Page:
First, let me say that the jacket I tested was a men’s large, which is typical for me. As I touched on above, my shoulders are often so wide as to throw off the fit of tops or jackets, but in this jacket, there was no such thing happening. I do think that some of this can be attributed to the raglan sleeves but also to the length of the sleeve which falls perfectly (for a running jacket) about halfway down my hand. Across the shoulders there is no pulling and, as I’ll touch on again in a second, the jacket rests so gently in that place that it’s hard to remember that you have it on.

The hood, a feature of jackets with which I often have a love/hate relationship, feels just as gentle on my head and is easily adjustable to right where I want it. Now for the overall fit, for me, this fits just how a running jacket should. It’s not a super billowy windbreaker, nor is it a piece so small that it winds up feeling more like compression than a real piece of practical gear (i.e. “Euro-fit”). If I’m being honest, there isn’t one part of the fit of this jacket that falls short of perfect for me and that is a first. The internal Dri-FIT liner feels just as soft on a long-sleeve shirt as it does on bare skin and even though the weight of this jacket comes in at 16.2 ounces – which is light, but not the lightest thing ever – this jacket moves so well with you that I’ll say again, you hardly notice it on you at all.

Performance

So, how did the Nike Shield Flash Max jacket perform? Let’s break it down into categories:

Rain:  I went and stood in the rain with this jacket on for a solid 10 minutes (and looked like a total dork). I had in each of the pockets tissues to indicate whether or not rain had found its way in. First I’ll say that this was a very cold 10 minutes and I wasn’t running because I didn’t want to have rain coming in through the hood opening and thus skewing my perception of water getting through the fabric (in hindsight, it would’ve been a much warmer experiment to just stand in the shower!). Verdict: apart from my exposed hands (and pants) getting drenched – nothin’, nada, zip. Totally dry.

Snow: Running in snow is always something I love to do as I find it incredibly exhilarating and beautiful. The Shield Flash Max jacket has enough room for fitted (and not-so-fitted) base layers for insulation and as such makes for an excellent snow run jacket. I again stayed dry and even managed to limit the only moisture on my head to sweat.

Sunny (but chilly): I’ll often set out on runs here in Colorado which start off cold but the warmth of the sun keeps things very comfortable. As those runs progress though, more often than not I find myself in the shadow of a mountain or heading up hundreds of feet of elevation in forests all of which make things colder. The ventilation on this jacket is solid and the full zipper came in handy on more than on occasion to keep me where I needed to be in terms of comfort.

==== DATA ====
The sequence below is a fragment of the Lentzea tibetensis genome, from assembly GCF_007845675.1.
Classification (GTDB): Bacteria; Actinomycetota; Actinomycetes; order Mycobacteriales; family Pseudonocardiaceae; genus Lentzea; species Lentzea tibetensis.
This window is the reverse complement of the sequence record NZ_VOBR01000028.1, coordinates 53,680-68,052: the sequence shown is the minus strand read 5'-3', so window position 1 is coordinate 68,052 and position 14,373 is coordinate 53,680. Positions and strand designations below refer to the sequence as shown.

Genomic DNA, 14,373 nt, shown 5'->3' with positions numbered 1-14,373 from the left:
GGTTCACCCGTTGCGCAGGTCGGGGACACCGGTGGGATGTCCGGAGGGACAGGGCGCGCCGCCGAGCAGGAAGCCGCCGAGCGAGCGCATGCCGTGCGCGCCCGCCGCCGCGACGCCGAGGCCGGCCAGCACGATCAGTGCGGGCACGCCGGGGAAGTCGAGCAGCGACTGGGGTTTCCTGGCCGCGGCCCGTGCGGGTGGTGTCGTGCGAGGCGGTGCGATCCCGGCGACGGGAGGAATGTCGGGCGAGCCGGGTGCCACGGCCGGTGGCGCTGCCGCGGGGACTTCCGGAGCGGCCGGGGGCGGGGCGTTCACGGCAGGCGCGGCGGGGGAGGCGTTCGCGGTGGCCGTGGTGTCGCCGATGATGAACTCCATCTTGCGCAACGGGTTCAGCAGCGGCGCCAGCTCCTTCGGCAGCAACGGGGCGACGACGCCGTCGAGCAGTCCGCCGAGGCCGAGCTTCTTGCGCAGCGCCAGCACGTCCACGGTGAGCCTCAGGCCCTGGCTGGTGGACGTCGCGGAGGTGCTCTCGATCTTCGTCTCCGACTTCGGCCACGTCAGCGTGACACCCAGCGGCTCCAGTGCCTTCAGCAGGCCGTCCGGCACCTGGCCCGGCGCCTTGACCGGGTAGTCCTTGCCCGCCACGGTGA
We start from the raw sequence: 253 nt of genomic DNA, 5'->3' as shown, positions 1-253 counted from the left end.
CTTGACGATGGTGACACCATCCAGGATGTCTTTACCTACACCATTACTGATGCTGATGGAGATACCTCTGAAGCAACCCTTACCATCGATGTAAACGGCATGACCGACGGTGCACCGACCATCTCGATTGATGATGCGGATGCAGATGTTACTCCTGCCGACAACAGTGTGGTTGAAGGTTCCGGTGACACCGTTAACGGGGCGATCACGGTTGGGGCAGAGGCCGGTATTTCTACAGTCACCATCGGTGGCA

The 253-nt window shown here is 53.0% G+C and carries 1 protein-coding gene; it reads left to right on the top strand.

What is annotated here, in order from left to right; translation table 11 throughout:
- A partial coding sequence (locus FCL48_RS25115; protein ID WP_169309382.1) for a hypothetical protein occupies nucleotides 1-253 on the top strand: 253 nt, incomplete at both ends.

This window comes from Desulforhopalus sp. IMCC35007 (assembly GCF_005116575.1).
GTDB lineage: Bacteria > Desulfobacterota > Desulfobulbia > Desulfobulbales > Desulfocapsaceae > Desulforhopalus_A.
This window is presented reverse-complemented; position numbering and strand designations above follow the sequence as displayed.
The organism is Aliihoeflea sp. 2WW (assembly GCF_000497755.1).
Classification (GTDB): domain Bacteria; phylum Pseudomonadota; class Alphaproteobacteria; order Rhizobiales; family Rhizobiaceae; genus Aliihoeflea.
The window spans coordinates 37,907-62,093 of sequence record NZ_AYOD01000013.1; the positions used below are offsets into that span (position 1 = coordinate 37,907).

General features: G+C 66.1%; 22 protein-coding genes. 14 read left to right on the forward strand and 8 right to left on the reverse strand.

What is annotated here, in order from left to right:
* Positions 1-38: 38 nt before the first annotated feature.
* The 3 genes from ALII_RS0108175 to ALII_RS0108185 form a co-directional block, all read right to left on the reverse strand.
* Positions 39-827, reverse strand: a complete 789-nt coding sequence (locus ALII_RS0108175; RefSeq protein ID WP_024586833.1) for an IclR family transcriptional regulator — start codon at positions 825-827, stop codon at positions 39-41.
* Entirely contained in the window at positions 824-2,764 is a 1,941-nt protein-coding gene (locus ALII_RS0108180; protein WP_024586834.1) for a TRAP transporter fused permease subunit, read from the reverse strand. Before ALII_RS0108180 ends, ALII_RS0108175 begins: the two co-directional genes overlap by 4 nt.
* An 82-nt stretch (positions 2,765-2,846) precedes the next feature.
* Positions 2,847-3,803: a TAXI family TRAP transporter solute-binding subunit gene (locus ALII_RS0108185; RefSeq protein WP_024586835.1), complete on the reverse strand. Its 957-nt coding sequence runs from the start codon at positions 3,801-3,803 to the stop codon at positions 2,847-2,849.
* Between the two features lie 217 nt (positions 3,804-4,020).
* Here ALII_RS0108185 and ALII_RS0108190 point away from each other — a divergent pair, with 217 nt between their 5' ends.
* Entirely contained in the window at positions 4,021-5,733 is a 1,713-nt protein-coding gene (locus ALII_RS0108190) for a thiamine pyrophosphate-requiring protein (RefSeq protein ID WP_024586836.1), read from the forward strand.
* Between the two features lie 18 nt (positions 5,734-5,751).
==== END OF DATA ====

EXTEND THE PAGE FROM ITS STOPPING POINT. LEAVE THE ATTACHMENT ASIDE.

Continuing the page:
Dark: You saw that picture above, right? All these other pictures? They’re totally accurate and maybe even a little more dim than what I’ve experienced. Amazing. Look, I know that I’ve not really had anything negative to say about this jacket (keep reading for that) but I’m truly being honest with you when I say that, to me, this jacket is the ideal.

This thing does everything I want it to and nothing I don’t and from a safety perspective, even a flashlight in hand isn’t as effective as the reflectivity of this beast.

Overall

Now, with all this amazingness going on, there has to be something wrong with the Nike Shield Flash Max jacket, right? Well, yes. The price tag of this jacket started out at…wait for it…$500. Now, I should mention that currently on Nike’s website it is listed at $399 and we’ve found it even lower in our links below. Nevertheless, this is a hard price point to take and I have to look it like this; if you run in the dark a lot and in places where the weather can bombard you with precipitation – and if you’ve got the cash – this is definitely something you want to get. Otherwise, it’s really a matter of cost for most of us and whether or not we can justify (by all those other factors) spending this much on a jacket that could be perfect.

I have loved every step I’ve run in or taken casually in, this jacket. Nike has made an incredibly versatile and beautiful piece of gear that sets the bar quite high. Is it worth it to you to buy this? Maybe or maybe not, but surely we can all appreciate the innovation and excellence that went into building this – even if it’s a bit out of our price range.